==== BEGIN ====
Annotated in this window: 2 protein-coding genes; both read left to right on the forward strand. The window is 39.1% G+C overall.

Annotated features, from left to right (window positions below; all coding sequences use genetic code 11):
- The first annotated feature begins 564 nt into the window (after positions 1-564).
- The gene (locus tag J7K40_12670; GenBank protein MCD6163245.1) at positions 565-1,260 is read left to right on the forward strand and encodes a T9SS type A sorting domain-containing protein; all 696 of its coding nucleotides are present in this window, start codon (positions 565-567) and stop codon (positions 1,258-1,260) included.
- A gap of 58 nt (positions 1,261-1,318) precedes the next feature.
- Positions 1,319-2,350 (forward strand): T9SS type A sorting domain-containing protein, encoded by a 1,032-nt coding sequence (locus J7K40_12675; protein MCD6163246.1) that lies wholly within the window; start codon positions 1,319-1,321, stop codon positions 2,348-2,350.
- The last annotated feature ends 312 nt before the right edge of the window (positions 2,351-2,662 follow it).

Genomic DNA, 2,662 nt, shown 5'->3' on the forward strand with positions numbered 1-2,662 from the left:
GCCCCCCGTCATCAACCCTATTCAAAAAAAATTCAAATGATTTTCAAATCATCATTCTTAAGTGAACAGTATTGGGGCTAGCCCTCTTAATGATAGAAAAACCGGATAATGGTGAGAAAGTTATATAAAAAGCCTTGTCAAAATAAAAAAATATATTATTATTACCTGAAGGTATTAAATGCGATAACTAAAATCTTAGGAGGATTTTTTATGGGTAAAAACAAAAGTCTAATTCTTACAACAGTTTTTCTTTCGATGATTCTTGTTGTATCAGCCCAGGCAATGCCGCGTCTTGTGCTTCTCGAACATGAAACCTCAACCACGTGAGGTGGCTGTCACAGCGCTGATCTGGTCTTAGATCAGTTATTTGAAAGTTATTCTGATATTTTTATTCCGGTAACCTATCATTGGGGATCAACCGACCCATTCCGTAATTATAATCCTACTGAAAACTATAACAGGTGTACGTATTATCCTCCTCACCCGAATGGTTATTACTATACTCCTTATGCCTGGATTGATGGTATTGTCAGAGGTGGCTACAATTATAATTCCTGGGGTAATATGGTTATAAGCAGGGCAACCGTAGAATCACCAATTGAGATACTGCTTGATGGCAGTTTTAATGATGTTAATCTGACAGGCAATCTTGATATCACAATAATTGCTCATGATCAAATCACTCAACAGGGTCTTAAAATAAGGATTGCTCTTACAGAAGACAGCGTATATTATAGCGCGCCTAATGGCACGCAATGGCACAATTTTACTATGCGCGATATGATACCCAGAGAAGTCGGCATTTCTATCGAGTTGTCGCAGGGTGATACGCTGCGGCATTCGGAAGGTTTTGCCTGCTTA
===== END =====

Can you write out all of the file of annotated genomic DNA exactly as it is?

Annotated in this window: 2 protein-coding genes; both read left to right on the forward strand. The window is 39.1% G+C overall.

Annotated features, from left to right (window positions below; all coding sequences use genetic code 11):
- The first annotated feature begins 564 nt into the window (after positions 1-564).
- The gene (locus tag J7K40_12670; GenBank protein MCD6163245.1) at positions 565-1,260 is read left to right on the forward strand and encodes a T9SS type A sorting domain-containing protein; all 696 of its coding nucleotides are present in this window, start codon (positions 565-567) and stop codon (positions 1,258-1,260) included.
- A gap of 58 nt (positions 1,261-1,318) precedes the next feature.
- Positions 1,319-2,350 (forward strand): T9SS type A sorting domain-containing protein, encoded by a 1,032-nt coding sequence (locus J7K40_12675; protein MCD6163246.1) that lies wholly within the window; start codon positions 1,319-1,321, stop codon positions 2,348-2,350.
- The last annotated feature ends 312 nt before the right edge of the window (positions 2,351-2,662 follow it).

Genomic DNA, 2,662 nt, shown 5'->3' on the forward strand with positions numbered 1-2,662 from the left:
GCCCCCCGTCATCAACCCTATTCAAAAAAAATTCAAATGATTTTCAAATCATCATTCTTAAGTGAACAGTATTGGGGCTAGCCCTCTTAATGATAGAAAAACCGGATAATGGTGAGAAAGTTATATAAAAAGCCTTGTCAAAATAAAAAAATATATTATTATTACCTGAAGGTATTAAATGCGATAACTAAAATCTTAGGAGGATTTTTTATGGGTAAAAACAAAAGTCTAATTCTTACAACAGTTTTTCTTTCGATGATTCTTGTTGTATCAGCCCAGGCAATGCCGCGTCTTGTGCTTCTCGAACATGAAACCTCAACCACGTGAGGTGGCTGTCACAGCGCTGATCTGGTCTTAGATCAGTTATTTGAAAGTTATTCTGATATTTTTATTCCGGTAACCTATCATTGGGGATCAACCGACCCATTCCGTAATTATAATCCTACTGAAAACTATAACAGGTGTACGTATTATCCTCCTCACCCGAATGGTTATTACTATACTCCTTATGCCTGGATTGATGGTATTGTCAGAGGTGGCTACAATTATAATTCCTGGGGTAATATGGTTATAAGCAGGGCAACCGTAGAATCACCAATTGAGATACTGCTTGATGGCAGTTTTAATGATGTTAATCTGACAGGCAATCTTGATATCACAATAATTGCTCATGATCAAATCACTCAACAGGGTCTTAAAATAAGGATTGCTCTTACAGAAGACAGCGTATATTATAGCGCGCCTAATGGCACGCAATGGCACAATTTTACTATGCGCGATATGATACCCAGAGAAGTCGGCATTTCTATCGAGTTGTCGCAGGGTGATACGCTGCGGCATTCGGAAGGTTTTGCCTGCTTA